Morning Air Show

MOMMY MONDAY (2/23/15)

The Prognosis

A young mother who had been diagnosed with a treatable form of cancer returned home from the hospital, self-conscious about her physical appearance and loss of hair following radiation. Upon sitting down on a kitchen chair, her son appeared quietly in the doorway, studying her curiously. As his mother began a rehearsed speech to help him understand what he was seeing, they boy came forward to snuggle in her lap. Intently, he laid his head to her chest and just held on. His mother was saying, "And sometime, hopefully soon, I will look the way I used to, and then I'll be better." The young child sat up thoughtfully. With six-year-old frankness, he simply responded, "Different hair, same old heart." His mother no longer had to wait for "sometime, hopefully soon" to be better. She was. Rochelle M. Pennington

MOMMY MONDAY (2/16/15)

My Body Broken for You
I had this mission. Lose all the baby weight. It seemed like a simple
goal. Nursing helped. Watching my sugar intake helped. Eating healthy and
getting exercise… it all helped. Even though I should be clear that my
version of exercise is chasing three kids around. Well, two and a newborn.
I have this friend who runs marathons and jumps over fire in those extreme
obstacle courses. She’s awesome. Her version of exercise and my version of
exercise are two completely different things.
But in my own way, on my own schedule, I eventually lost all of the baby
weight. But the day that the scale finally showed the number that it did
before I had kids… the mirror had evidently not gotten the memo. I
remember standing there looking at myself confused.
“Wait. The scale says that I weigh what I used to…. So why don’t I look
like I did before?”
The weight was gone, but the girl in the mirror looked nothing like she
did before she carried and birthed three babies. My heart sank a little.
Motherhood changes us. It just does. It changes us in every beautiful and
powerful way. We suddenly have the ability to love like we didn’t know was
possible. We have the strength to keep going despite complete exhaustion.
And we have the determination to always do what is best for those we love
so passionately no matter the circumstances.
But it also changes us in other ways. Our priorities, our friendships, our
marriages, our relationships with those around us… and our relationship
with ourselves – some better, some worse, motherhood changes all of it.
I have realized this. While I thought I was just trying to get back to how
I looked before I was pregnant, I was really looking for who I used to be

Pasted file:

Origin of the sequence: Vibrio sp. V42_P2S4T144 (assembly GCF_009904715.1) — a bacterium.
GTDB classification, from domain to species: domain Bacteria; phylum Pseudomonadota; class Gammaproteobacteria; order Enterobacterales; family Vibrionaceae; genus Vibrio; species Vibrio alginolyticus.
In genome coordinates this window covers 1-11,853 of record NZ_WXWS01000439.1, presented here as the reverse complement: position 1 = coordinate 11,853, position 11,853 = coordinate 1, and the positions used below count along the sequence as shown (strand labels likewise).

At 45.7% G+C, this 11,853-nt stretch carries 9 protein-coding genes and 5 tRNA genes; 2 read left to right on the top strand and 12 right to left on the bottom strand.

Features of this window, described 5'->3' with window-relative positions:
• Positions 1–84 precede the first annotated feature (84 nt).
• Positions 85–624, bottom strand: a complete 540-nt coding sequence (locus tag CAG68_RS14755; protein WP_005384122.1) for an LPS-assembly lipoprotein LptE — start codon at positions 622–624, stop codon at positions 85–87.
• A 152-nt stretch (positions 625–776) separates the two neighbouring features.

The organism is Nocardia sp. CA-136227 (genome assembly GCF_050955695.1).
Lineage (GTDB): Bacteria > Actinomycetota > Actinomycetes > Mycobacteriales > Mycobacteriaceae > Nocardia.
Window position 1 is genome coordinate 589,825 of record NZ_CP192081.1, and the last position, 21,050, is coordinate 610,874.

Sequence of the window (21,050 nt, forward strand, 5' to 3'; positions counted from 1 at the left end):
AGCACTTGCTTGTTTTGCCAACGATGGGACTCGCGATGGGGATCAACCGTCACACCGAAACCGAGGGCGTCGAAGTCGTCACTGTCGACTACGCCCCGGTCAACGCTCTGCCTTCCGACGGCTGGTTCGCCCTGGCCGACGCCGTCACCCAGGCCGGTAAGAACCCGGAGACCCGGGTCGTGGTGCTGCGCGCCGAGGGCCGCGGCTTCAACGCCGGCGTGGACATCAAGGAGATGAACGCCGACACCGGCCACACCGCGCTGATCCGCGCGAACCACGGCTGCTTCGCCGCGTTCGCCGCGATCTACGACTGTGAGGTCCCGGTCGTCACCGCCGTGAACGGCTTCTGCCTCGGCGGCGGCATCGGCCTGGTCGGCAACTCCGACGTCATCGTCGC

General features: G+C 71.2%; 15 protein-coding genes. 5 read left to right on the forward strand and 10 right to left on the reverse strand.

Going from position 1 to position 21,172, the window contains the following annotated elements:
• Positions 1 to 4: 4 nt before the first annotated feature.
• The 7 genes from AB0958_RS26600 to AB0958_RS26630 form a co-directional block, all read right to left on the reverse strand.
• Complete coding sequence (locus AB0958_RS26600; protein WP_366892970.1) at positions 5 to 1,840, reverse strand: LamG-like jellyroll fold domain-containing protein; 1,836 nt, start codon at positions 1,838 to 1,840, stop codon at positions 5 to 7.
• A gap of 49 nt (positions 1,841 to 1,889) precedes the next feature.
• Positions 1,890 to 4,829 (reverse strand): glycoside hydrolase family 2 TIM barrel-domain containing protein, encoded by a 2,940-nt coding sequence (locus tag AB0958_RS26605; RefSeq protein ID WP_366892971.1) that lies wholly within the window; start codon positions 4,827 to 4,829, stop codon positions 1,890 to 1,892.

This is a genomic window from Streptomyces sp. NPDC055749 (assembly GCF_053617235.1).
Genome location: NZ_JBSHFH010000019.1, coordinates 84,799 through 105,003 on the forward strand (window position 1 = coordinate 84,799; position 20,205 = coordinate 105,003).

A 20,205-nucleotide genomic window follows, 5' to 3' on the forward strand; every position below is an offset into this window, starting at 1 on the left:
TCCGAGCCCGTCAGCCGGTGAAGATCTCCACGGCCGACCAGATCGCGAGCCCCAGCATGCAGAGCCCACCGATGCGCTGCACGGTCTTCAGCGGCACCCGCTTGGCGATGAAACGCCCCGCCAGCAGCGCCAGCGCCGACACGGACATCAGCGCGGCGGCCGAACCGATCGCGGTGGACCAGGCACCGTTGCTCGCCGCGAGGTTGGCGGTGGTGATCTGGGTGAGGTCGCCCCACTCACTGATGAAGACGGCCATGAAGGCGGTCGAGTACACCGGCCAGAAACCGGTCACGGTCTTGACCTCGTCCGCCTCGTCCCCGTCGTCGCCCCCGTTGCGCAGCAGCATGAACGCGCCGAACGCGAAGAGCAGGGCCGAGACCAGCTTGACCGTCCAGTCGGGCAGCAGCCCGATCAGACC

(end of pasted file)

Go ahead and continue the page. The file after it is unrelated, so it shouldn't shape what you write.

before I had a baby.
To be honest? There are days when I don’t really know this version of me.
This mom lady. She’s new. She does a lot of things that I said I would
never do, she sometimes showers less often than I ever thought she would,
and she drives a van. But the truth is?
My goal shouldn’t be to find the “me” that was lost. My goal should be to
make friends with the woman that I have become. To embrace her for who she
is. Scars and all.
Because even though she is different, she is worth knowing. She is worth
being kind to… She is worth loving.
And while my body will never be what it once was, I have decided this,
My scars and changed self serve as a reminder of the Great Love that
sacrificed His own body. Who bore His own scars. Whose body was broken
that we might have life. I suppose great love always requires sacrifice.
But if His love has taught me anything, it is that the sacrifice is always
worth the gain.
So, friend? Your body might not look like it once did. But it tells the
story of love. And there is no story more beautiful than that.
Becky Thompson - Scissortail Silk Blog


Whenever I need help being a mother, I remember my mother and grandmother,
women who planted seeds of wisdom in my soul, like a secret garden, to
flower even in the bitterest cold.
On one particularly bleak day, I came home to find a "not so polite"
second notice on my gas bill, and all three of my children almost down for
the count.
Tommy 11, suffered from a bad haircut. "My teacher took my ball cap away
'cuz gentlemen don't wear hats in the building." He'd endured remarks like
"baldy" and "skin head" all day, he told me, as he hid is head with both
Lisa had made the finals of her second-grade spelling bee, only to lose
out on the word afraid. The irony was not lost on me.
Jenni, in first grade, had been chastised for her nervous giggle at the
reading table and snickered at for stumbling over a sentence.
"Well kids, what we have here is a Red-Letter Failure Day. Let's go
celebrate!" Shocked out of their gloom, they watched me closely. "My
Grandma Towse always used to say, 'We learn more from our failures than
from our successes. The more a stone is weathered by troubles, the farther
it will skip.' Let's go to McDonald's for our first Failure Party."
That led to many great failure parties, and we learned to look for what we
could celebrate from our tragedies, rather than agonize over what we
suffered. I hope I've planted seeds in my children's souls, gathered from
the wisdom of the women before me, to be scattered in their own gardens
Judith Towse-Roberts


In the Genes

A young woman named Mary gave birth to her first child, and because her husband was on military duty, she spent a couple of weeks after the birth at the home of her parents. One day Mary mentioned to her mother that she was surprised the baby's hair was reddish, when both she and her husband were blonde. "Well, Mary," said her mother, "you must remember, your daddy's hair is red." "But Mamma," said Mary, "that doesn't make any difference because I'm adopted." With a little smile, Mamma said the loveliest words that her daughter had ever heard: "I always forget."
*The Best of Bits & Pieces*